In their book Start Your Own Business, the Staff of Entrepreneur Media Inc. guides you through the critical steps to starting your busines.
These days, there are more options than ever for accepting payment. Whether you're in a B2B or consumer-oriented industry, your choices can include extending credit, taking checks, and accepting credit or debit cards. And there are countless ways to accept payments that don’t involve a card—or a cash register. From automatic bank transfers made easy to online services such as PayPal or devices such as Square and other smartphone-based card-payment options, there are many choices.
With so many options, it’s easy for a new business owner to get caught up in the excitement of making sales and to forget the necessity of a well-thought-out credit policy. Deciding what forms of payment you'll accept, how you'll handle them, and what collection methods you’ll use to ensure debts are paid is essential to any small business’ success.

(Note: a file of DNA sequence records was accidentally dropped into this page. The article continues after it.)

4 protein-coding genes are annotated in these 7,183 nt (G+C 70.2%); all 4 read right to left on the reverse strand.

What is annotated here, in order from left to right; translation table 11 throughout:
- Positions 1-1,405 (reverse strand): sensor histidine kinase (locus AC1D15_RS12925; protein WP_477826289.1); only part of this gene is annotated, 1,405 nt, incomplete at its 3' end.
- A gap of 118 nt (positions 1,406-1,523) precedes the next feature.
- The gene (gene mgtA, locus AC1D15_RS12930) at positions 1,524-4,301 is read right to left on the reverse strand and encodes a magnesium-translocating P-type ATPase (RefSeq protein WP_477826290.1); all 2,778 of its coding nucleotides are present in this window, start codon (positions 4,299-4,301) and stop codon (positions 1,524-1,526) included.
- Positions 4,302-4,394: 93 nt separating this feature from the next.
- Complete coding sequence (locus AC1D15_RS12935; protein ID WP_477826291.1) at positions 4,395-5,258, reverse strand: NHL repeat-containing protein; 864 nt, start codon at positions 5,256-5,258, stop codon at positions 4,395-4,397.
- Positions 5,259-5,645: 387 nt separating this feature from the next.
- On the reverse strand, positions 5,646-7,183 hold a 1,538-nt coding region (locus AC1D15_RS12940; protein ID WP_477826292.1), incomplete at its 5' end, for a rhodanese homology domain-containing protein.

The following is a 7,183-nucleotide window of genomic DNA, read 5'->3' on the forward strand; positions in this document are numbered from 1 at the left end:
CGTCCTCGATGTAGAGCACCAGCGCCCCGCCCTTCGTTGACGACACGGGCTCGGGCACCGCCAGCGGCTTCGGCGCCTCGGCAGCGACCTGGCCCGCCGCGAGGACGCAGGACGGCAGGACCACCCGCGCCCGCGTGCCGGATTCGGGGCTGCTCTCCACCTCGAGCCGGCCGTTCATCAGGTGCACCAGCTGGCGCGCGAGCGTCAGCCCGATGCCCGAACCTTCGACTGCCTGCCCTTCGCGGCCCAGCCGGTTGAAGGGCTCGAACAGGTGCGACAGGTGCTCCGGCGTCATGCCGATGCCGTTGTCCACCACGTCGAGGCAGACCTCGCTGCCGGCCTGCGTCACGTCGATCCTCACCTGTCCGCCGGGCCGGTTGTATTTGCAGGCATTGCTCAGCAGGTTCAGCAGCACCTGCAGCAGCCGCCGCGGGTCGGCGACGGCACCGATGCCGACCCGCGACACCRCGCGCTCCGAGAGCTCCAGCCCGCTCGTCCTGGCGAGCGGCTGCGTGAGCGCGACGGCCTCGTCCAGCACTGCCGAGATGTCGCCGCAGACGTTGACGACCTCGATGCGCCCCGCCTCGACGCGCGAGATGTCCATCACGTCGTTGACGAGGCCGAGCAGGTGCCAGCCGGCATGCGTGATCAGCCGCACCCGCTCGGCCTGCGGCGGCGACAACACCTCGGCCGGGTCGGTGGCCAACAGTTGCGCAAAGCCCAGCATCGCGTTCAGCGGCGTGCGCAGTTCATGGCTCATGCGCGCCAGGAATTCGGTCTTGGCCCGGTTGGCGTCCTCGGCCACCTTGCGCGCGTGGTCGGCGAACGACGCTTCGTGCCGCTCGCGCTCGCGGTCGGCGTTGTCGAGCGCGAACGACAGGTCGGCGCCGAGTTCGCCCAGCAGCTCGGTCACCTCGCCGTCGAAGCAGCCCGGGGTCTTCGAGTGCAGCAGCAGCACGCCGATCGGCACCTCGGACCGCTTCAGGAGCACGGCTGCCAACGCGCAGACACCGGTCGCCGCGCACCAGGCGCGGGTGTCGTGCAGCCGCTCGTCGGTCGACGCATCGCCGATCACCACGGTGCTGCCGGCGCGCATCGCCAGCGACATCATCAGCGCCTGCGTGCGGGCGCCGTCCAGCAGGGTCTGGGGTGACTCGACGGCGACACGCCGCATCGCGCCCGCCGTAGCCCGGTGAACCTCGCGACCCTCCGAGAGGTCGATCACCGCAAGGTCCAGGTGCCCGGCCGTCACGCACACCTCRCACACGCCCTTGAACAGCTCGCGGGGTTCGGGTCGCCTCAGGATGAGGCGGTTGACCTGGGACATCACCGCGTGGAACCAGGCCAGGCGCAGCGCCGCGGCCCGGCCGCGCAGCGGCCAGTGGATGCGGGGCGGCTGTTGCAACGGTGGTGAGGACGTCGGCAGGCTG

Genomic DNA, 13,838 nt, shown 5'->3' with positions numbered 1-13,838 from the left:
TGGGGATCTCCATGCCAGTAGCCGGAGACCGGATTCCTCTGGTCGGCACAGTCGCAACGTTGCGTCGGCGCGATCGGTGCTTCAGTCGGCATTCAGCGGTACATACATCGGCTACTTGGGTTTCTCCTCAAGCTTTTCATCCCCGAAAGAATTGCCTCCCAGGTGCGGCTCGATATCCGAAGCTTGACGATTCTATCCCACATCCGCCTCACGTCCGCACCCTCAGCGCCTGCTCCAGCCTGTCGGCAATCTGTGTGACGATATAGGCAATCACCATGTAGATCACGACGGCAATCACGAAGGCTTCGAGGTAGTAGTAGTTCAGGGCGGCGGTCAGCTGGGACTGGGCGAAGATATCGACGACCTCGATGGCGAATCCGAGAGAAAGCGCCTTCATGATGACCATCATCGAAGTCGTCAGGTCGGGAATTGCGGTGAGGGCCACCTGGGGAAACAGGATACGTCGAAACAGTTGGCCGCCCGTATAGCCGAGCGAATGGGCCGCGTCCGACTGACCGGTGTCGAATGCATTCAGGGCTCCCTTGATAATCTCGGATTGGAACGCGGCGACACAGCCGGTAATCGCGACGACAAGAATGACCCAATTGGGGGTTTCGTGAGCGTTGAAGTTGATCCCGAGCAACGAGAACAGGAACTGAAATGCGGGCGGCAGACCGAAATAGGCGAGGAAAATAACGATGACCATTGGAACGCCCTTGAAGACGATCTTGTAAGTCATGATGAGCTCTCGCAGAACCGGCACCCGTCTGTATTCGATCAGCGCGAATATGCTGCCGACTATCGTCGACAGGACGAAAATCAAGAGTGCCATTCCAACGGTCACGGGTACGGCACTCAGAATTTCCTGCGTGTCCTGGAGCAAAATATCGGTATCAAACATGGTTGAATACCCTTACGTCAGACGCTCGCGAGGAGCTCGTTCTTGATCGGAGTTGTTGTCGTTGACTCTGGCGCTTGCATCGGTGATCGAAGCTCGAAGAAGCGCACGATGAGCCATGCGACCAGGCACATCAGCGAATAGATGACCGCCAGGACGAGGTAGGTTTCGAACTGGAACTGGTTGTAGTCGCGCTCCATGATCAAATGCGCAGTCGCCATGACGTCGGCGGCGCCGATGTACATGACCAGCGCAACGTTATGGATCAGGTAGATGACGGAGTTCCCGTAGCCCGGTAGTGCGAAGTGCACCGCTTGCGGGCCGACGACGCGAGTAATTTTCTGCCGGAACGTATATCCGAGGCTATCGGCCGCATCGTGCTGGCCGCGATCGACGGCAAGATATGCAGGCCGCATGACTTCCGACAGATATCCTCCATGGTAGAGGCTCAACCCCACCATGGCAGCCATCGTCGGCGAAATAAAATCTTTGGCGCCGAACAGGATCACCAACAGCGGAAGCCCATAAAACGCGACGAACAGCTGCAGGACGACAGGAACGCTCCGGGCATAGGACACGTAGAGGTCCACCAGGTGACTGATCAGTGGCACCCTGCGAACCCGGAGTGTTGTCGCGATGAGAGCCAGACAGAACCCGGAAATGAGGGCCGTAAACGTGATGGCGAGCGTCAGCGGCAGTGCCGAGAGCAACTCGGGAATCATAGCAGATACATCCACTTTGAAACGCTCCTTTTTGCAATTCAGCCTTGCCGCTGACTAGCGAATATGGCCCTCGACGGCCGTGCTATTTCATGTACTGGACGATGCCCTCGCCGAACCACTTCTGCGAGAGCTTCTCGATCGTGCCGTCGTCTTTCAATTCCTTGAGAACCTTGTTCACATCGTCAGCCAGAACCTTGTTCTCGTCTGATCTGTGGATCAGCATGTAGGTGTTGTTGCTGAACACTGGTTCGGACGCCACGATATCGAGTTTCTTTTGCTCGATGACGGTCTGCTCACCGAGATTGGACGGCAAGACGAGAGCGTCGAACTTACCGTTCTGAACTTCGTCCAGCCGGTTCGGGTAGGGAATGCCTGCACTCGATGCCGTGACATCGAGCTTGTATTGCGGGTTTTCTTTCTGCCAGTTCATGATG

Credit can make or break a small business. A too-lenient credit policy can set the stage for collection and cash-flow problems later, while a creatively and carefully designed policy can attract customers and boost your business’s cash flow.
Many small businesses are reluctant to establish a firm credit policy for fear of losing their customers. What they don't realize is that a consistent credit policy not only strengthens your company but also creates a more professional image in your customers’ eyes.
To establish a smart credit policy, start by investigating the way your competition handles credit. Your goal is to make it easy to buy your products. If your competition offers better terms, they have an advantage. You must meet your competitors’ credit terms to attract customers.